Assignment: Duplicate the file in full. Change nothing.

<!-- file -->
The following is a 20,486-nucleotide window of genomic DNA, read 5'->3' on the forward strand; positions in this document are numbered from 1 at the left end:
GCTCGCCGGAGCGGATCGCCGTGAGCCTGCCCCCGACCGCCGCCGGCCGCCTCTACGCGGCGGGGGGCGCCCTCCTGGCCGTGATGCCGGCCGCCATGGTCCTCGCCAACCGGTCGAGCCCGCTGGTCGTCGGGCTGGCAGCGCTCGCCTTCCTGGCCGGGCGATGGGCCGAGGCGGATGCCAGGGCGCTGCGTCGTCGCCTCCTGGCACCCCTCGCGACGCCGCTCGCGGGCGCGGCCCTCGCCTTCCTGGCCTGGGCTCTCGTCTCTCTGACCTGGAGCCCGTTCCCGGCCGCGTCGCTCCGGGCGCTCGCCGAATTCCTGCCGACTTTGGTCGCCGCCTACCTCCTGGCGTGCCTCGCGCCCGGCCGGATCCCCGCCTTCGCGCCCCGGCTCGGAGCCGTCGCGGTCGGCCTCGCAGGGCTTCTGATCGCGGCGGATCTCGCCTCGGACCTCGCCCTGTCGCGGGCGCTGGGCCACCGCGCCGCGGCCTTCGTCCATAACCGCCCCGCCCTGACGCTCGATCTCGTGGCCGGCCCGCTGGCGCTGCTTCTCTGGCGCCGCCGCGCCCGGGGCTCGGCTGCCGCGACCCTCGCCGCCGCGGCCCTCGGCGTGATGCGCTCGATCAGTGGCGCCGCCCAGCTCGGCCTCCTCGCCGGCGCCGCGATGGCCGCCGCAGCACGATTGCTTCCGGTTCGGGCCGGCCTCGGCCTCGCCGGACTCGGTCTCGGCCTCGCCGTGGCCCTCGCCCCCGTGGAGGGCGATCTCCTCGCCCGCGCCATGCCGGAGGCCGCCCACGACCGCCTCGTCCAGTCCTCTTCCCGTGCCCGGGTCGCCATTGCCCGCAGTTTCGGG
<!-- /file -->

The following is a 20,486-nucleotide window of genomic DNA, read 5'->3' on the forward strand; positions in this document are numbered from 1 at the left end:
GCTCGCCGGAGCGGATCGCCGTGAGCCTGCCCCCGACCGCCGCCGGCCGCCTCTACGCGGCGGGGGGCGCCCTCCTGGCCGTGATGCCGGCCGCCATGGTCCTCGCCAACCGGTCGAGCCCGCTGGTCGTCGGGCTGGCAGCGCTCGCCTTCCTGGCCGGGCGATGGGCCGAGGCGGATGCCAGGGCGCTGCGTCGTCGCCTCCTGGCACCCCTCGCGACGCCGCTCGCGGGCGCGGCCCTCGCCTTCCTGGCCTGGGCTCTCGTCTCTCTGACCTGGAGCCCGTTCCCGGCCGCGTCGCTCCGGGCGCTCGCCGAATTCCTGCCGACTTTGGTCGCCGCCTACCTCCTGGCGTGCCTCGCGCCCGGCCGGATCCCCGCCTTCGCGCCCCGGCTCGGAGCCGTCGCGGTCGGCCTCGCAGGGCTTCTGATCGCGGCGGATCTCGCCTCGGACCTCGCCCTGTCGCGGGCGCTGGGCCACCGCGCCGCGGCCTTCGTCCATAACCGCCCCGCCCTGACGCTCGATCTCGTGGCCGGCCCGCTGGCGCTGCTTCTCTGGCGCCGCCGCGCCCGGGGCTCGGCTGCCGCGACCCTCGCCGCCGCGGCCCTCGGCGTGATGCGCTCGATCAGTGGCGCCGCCCAGCTCGGCCTCCTCGCCGGCGCCGCGATGGCCGCCGCAGCACGATTGCTTCCGGTTCGGGCCGGCCTCGGCCTCGCCGGACTCGGTCTCGGCCTCGCCGTGGCCCTCGCCCCCGTGGAGGGCGATCTCCTCGCCCGCGCCATGCCGGAGGCCGCCCACGACCGCCTCGTCCAGTCCTCTTCCCGTGCCCGGGTCGCCATTGCCCGCAGTTTCGGG